What you may find most unsettling is the reference to “substantial underreporting.” The CDC offers a correction factor of 2.5 for cases in these countries. That means that for every known case, it is assumed that there are likely 2.5 actual cases. Left unchecked, we can expect 1.4 million cases by January 2015.

Polyethylene Glycol vs Lactulose for Hepatic Encephalopathy

In JAMA Internal Medicine, investigators reevaluated lactulose as the mainstay of treatment for hepatic encephalopathy (HE) [7]. This randomized trial compared polyethylene glycol (PEG) to lactulose in 50 cirrhotic patients. 25 patients were randomized to each unblinded treatment arm and then treated with either PEG (4L) or lactulose (20-30g at least 3 times a day by mouth or NG tube or 200g by rectum). Demographics and baseline characteristics were similar between treatment cohorts, and patients were primarily of Hispanic ethnicity and white. HE was measured by Hepatic Encephalopathy Scoring Algorithm (HESA) grade. 43% of patients in the PEG group improved to a HESA grade 0 (total resolution of HE) within 24 hours, compared with 8% in the lactulose group. Mean HESA score at 24 hours was lower for those receiving PEG (0.9 vs. 1.6, p = 0.002), and the median time to total resolution was one day for PEG vs. two days for lactulose (p = 0.01).

This is a small study that was conducted at a single center in a largely unblinded fashion. Nonetheless, the results are robust and challenge the core treatment of a common condition.

Which Drug Combinations Have the Highest Risk of Upper GI Bleed?

It is well established that certain medications, such as NSAIDs and aspirin, are associated with an increased risk of upper GI bleed (UGIB). It is suspected that combining these medications with other classes of drugs, such as steroids and SSRIs, is associated with greater risk. In Gastroenterology, investigators conducted a retrospective case series analysis, culling data on UGIB from seven databases in three European countries [8]. 12 classes of drugs were investigated, from common culprits such as antiplatelet and anticoagulation agents to nitrates and calcium channel blockers. The highest-risk monotherapy was nonselective NSAIDs (nsNSAIDs) (IRR 4.27, 95% CI 4.11-4.44) and corticosteroids (IRR 4.07, 95% CI 3.83-4.32). Combining any drugs with nsNSAIDs generally had higher risk (IRR 6.9, 95% CI 5.3-9.1) than combinations with low-dose aspirin (IRR 4.6, 95% CI 3.6-6.0) or COX-2 inhibitors (IRR 4.2, 95% CI 3.0-5.9).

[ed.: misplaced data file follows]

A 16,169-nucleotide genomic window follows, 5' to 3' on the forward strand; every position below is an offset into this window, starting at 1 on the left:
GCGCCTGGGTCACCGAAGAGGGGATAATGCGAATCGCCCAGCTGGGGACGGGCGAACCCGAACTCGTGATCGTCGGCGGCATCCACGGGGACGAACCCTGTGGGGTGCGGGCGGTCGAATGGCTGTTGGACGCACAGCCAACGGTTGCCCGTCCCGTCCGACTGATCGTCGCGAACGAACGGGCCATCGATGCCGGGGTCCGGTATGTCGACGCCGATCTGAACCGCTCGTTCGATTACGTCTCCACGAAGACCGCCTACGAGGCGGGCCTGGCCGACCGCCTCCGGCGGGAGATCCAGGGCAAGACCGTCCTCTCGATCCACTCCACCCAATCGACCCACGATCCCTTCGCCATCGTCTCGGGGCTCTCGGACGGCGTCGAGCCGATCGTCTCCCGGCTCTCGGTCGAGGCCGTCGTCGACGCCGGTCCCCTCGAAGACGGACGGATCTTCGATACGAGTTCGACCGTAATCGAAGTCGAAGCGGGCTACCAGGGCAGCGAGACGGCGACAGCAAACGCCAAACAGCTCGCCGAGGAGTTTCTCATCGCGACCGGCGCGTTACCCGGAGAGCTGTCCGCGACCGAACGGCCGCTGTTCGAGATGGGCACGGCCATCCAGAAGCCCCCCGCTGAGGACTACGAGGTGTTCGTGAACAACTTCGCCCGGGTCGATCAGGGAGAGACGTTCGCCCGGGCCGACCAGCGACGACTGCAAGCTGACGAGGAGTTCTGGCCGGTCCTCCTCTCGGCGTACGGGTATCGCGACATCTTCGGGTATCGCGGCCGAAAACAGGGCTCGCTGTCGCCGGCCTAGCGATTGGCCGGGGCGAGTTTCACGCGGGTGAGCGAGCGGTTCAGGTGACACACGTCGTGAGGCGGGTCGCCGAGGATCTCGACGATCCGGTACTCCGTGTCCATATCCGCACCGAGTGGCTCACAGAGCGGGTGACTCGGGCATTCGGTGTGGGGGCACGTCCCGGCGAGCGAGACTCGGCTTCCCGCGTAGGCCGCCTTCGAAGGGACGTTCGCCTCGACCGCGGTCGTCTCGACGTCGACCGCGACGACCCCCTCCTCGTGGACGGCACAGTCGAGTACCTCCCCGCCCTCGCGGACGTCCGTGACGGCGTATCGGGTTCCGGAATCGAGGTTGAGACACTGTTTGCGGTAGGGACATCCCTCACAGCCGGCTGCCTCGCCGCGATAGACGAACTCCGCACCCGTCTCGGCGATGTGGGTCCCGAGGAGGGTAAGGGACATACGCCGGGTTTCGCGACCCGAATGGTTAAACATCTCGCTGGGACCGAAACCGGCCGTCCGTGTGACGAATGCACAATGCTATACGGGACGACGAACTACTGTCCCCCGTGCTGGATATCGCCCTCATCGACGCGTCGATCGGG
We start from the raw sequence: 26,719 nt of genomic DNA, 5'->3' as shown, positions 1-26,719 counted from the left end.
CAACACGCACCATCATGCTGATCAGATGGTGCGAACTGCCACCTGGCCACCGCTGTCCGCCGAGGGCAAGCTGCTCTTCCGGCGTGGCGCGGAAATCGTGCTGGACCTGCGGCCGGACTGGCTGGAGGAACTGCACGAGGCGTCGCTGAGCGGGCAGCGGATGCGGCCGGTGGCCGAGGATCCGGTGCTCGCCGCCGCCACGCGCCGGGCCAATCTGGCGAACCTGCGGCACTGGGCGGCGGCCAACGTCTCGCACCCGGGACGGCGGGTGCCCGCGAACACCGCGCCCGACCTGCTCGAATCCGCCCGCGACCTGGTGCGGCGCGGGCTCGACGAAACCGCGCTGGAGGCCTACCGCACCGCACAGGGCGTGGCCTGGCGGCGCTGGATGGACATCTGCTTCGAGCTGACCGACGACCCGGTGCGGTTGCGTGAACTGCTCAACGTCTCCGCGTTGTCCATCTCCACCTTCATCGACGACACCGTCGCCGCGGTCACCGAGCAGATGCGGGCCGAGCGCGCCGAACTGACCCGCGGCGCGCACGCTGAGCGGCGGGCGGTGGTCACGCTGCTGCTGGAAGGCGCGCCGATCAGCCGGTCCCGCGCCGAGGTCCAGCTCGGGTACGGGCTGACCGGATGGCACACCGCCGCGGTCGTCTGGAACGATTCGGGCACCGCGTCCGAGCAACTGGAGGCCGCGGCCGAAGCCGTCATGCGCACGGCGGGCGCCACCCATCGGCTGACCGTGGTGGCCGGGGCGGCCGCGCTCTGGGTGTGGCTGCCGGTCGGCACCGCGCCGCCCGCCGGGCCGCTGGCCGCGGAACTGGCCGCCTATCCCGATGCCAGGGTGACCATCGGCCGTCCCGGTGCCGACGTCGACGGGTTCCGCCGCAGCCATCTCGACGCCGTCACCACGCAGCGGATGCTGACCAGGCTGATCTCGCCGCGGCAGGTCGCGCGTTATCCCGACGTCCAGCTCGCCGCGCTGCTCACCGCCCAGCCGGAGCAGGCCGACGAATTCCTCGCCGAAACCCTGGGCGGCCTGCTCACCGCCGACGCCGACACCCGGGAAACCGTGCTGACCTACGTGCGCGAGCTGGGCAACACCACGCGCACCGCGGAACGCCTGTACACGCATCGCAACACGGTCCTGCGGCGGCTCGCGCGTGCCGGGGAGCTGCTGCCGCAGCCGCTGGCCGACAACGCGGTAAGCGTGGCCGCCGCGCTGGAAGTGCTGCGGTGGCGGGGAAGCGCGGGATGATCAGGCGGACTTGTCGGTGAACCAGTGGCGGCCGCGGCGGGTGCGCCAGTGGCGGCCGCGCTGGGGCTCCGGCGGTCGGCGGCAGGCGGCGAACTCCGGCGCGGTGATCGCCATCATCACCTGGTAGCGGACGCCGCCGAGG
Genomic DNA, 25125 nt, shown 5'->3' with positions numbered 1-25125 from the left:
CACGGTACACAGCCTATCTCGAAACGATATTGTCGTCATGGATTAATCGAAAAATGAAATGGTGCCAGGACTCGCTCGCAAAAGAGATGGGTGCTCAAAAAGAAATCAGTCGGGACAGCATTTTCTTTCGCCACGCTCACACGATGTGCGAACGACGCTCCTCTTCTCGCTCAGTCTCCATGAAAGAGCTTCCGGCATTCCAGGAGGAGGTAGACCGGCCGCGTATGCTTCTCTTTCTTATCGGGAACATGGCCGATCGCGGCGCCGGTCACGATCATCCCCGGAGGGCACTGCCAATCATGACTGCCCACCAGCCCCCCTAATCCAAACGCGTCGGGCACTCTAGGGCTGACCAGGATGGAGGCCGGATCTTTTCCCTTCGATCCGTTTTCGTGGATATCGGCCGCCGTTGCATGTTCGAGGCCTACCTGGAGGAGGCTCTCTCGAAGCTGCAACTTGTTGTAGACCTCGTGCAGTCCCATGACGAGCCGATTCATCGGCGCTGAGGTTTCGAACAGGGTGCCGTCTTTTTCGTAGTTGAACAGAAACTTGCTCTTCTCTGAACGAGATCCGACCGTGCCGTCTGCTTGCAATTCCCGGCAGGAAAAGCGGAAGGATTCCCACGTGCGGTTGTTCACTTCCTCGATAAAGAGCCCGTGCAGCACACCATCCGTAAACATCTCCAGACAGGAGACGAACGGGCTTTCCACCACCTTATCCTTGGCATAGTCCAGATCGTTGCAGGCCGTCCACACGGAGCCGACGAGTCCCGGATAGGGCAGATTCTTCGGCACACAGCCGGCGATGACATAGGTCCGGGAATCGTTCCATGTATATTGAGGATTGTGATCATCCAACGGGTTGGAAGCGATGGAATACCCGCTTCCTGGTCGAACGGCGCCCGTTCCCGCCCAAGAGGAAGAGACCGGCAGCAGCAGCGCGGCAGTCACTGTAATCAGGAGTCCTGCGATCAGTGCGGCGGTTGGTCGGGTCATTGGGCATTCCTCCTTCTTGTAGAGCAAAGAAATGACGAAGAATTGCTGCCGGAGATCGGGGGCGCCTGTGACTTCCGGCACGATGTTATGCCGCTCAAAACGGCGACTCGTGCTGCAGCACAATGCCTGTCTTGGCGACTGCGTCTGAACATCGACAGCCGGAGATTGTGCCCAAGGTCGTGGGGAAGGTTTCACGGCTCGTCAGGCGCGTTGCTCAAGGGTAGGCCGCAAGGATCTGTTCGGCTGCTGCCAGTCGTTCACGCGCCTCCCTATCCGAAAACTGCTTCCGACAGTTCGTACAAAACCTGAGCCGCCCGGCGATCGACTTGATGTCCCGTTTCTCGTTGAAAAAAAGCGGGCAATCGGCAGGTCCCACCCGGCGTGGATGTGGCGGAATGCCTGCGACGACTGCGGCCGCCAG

The highest-risk combination was nsNSAIDs with corticosteroids (IRR 12.82, 95% CI 11.17-14.72) and this combination had a relative excess risk due to interaction (RERI) of 5.5 (CI 3.7-7.3). This suggests that there is a synergistic effect of these medications; when combined, they lead to a total risk of UGIB that is greater than the sum of their individual risks. Similarly high risks and synergistic effects were observed for nsNSAIDs with aldosterone antagonists (RERI 4.5) and low-dose aspirin with corticosteroids (RERI 2.54).

This study should encourage clinicians to keep a close watch on polypharmacy in their patients. NSAIDs, while common and readily available, possess real risks that are magnified when combined with other drugs.

In other news…

6 vs 12 Months of Dual Antiplatelet Therapy (DAPT) after Second Generation Drug Eluting Stents (DES)